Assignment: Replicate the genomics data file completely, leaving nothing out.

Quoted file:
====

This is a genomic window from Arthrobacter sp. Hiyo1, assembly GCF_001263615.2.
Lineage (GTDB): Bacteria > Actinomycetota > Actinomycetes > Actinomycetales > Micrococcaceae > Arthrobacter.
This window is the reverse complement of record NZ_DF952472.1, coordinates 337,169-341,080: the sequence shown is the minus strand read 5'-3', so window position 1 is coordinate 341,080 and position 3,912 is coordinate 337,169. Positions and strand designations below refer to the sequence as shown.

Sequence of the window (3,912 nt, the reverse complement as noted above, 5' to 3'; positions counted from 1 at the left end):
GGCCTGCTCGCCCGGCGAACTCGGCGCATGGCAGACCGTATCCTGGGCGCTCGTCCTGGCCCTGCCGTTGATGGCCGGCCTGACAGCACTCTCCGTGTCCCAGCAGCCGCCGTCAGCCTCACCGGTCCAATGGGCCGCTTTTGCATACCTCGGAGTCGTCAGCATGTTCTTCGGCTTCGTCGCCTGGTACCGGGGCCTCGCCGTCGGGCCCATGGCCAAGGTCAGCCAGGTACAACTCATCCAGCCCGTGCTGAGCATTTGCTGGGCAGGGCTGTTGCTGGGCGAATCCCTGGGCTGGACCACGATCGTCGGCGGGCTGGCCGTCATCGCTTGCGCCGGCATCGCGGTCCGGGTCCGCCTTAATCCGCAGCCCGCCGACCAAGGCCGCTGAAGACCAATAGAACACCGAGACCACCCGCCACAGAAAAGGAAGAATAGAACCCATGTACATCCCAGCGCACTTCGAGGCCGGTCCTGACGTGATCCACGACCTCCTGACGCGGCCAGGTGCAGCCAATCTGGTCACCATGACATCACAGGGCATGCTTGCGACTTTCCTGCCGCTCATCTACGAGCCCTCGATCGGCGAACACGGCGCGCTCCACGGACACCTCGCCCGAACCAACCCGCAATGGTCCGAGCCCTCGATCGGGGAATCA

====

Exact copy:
This is a genomic window from Arthrobacter sp. Hiyo1, assembly GCF_001263615.2.
Lineage (GTDB): Bacteria > Actinomycetota > Actinomycetes > Actinomycetales > Micrococcaceae > Arthrobacter.
This window is the reverse complement of record NZ_DF952472.1, coordinates 337,169-341,080: the sequence shown is the minus strand read 5'-3', so window position 1 is coordinate 341,080 and position 3,912 is coordinate 337,169. Positions and strand designations below refer to the sequence as shown.

Sequence of the window (3,912 nt, the reverse complement as noted above, 5' to 3'; positions counted from 1 at the left end):
GGCCTGCTCGCCCGGCGAACTCGGCGCATGGCAGACCGTATCCTGGGCGCTCGTCCTGGCCCTGCCGTTGATGGCCGGCCTGACAGCACTCTCCGTGTCCCAGCAGCCGCCGTCAGCCTCACCGGTCCAATGGGCCGCTTTTGCATACCTCGGAGTCGTCAGCATGTTCTTCGGCTTCGTCGCCTGGTACCGGGGCCTCGCCGTCGGGCCCATGGCCAAGGTCAGCCAGGTACAACTCATCCAGCCCGTGCTGAGCATTTGCTGGGCAGGGCTGTTGCTGGGCGAATCCCTGGGCTGGACCACGATCGTCGGCGGGCTGGCCGTCATCGCTTGCGCCGGCATCGCGGTCCGGGTCCGCCTTAATCCGCAGCCCGCCGACCAAGGCCGCTGAAGACCAATAGAACACCGAGACCACCCGCCACAGAAAAGGAAGAATAGAACCCATGTACATCCCAGCGCACTTCGAGGCCGGTCCTGACGTGATCCACGACCTCCTGACGCGGCCAGGTGCAGCCAATCTGGTCACCATGACATCACAGGGCATGCTTGCGACTTTCCTGCCGCTCATCTACGAGCCCTCGATCGGCGAACACGGCGCGCTCCACGGACACCTCGCCCGAACCAACCCGCAATGGTCCGAGCCCTCGATCGGGGAATCA